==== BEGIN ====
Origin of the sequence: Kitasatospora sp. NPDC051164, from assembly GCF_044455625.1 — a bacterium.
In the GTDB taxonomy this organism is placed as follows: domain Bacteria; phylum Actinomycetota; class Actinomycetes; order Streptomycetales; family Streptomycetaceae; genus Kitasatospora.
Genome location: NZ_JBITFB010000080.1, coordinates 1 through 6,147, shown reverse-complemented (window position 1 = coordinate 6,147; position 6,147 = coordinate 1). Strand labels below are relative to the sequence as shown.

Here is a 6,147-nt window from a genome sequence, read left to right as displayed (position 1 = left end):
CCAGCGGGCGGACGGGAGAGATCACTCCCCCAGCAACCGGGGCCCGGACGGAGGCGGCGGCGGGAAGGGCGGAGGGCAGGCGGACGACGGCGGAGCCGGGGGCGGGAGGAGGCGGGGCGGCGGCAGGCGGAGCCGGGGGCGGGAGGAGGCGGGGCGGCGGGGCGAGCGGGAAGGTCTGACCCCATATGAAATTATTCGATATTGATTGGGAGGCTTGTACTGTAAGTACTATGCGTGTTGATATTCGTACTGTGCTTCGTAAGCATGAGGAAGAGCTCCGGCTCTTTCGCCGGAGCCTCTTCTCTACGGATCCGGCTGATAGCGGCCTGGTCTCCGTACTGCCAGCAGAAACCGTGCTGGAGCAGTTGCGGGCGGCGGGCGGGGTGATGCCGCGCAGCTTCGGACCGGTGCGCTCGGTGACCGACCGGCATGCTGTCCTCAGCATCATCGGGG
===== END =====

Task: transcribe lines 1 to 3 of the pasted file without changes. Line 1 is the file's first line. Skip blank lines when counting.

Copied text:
Origin of the sequence: Kitasatospora sp. NPDC051164, from assembly GCF_044455625.1 — a bacterium.
In the GTDB taxonomy this organism is placed as follows: domain Bacteria; phylum Actinomycetota; class Actinomycetes; order Streptomycetales; family Streptomycetaceae; genus Kitasatospora.
Genome location: NZ_JBITFB010000080.1, coordinates 1 through 6,147, shown reverse-complemented (window position 1 = coordinate 6,147; position 6,147 = coordinate 1). Strand labels below are relative to the sequence as shown.